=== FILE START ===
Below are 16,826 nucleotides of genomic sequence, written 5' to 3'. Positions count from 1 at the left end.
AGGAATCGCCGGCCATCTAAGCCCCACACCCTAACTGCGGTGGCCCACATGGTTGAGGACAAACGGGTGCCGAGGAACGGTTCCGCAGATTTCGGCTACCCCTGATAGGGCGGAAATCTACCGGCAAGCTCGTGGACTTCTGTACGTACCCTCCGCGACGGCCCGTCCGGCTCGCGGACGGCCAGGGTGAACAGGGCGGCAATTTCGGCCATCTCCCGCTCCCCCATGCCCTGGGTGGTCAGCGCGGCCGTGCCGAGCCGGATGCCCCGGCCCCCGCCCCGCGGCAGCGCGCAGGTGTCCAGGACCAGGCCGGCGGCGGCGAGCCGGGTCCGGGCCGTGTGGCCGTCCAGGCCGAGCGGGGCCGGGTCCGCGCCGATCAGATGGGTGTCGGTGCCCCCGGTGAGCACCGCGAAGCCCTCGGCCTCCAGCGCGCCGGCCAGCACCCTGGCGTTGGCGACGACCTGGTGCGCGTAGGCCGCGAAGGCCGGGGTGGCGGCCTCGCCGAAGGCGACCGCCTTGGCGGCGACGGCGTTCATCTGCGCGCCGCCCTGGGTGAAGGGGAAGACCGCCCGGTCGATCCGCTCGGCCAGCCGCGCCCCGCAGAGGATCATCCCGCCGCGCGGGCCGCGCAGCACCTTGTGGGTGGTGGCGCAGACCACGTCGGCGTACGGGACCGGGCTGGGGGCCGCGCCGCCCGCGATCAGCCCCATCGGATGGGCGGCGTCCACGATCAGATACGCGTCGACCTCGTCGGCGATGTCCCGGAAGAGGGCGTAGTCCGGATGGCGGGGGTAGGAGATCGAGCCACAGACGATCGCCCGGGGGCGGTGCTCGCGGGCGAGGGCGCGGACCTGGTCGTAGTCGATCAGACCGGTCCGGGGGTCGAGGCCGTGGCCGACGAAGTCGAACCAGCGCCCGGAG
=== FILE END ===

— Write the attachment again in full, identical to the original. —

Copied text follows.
Below are 16,826 nucleotides of genomic sequence, written 5' to 3'. Positions count from 1 at the left end.
AGGAATCGCCGGCCATCTAAGCCCCACACCCTAACTGCGGTGGCCCACATGGTTGAGGACAAACGGGTGCCGAGGAACGGTTCCGCAGATTTCGGCTACCCCTGATAGGGCGGAAATCTACCGGCAAGCTCGTGGACTTCTGTACGTACCCTCCGCGACGGCCCGTCCGGCTCGCGGACGGCCAGGGTGAACAGGGCGGCAATTTCGGCCATCTCCCGCTCCCCCATGCCCTGGGTGGTCAGCGCGGCCGTGCCGAGCCGGATGCCCCGGCCCCCGCCCCGCGGCAGCGCGCAGGTGTCCAGGACCAGGCCGGCGGCGGCGAGCCGGGTCCGGGCCGTGTGGCCGTCCAGGCCGAGCGGGGCCGGGTCCGCGCCGATCAGATGGGTGTCGGTGCCCCCGGTGAGCACCGCGAAGCCCTCGGCCTCCAGCGCGCCGGCCAGCACCCTGGCGTTGGCGACGACCTGGTGCGCGTAGGCCGCGAAGGCCGGGGTGGCGGCCTCGCCGAAGGCGACCGCCTTGGCGGCGACGGCGTTCATCTGCGCGCCGCCCTGGGTGAAGGGGAAGACCGCCCGGTCGATCCGCTCGGCCAGCCGCGCCCCGCAGAGGATCATCCCGCCGCGCGGGCCGCGCAGCACCTTGTGGGTGGTGGCGCAGACCACGTCGGCGTACGGGACCGGGCTGGGGGCCGCGCCGCCCGCGATCAGCCCCATCGGATGGGCGGCGTCCACGATCAGATACGCGTCGACCTCGTCGGCGATGTCCCGGAAGAGGGCGTAGTCCGGATGGCGGGGGTAGGAGATCGAGCCACAGACGATCGCCCGGGGGCGGTGCTCGCGGGCGAGGGCGCGGACCTGGTCGTAGTCGATCAGACCGGTCCGGGGGTCGAGGCCGTGGCCGACGAAGTCGAACCAGCGCCCGGAG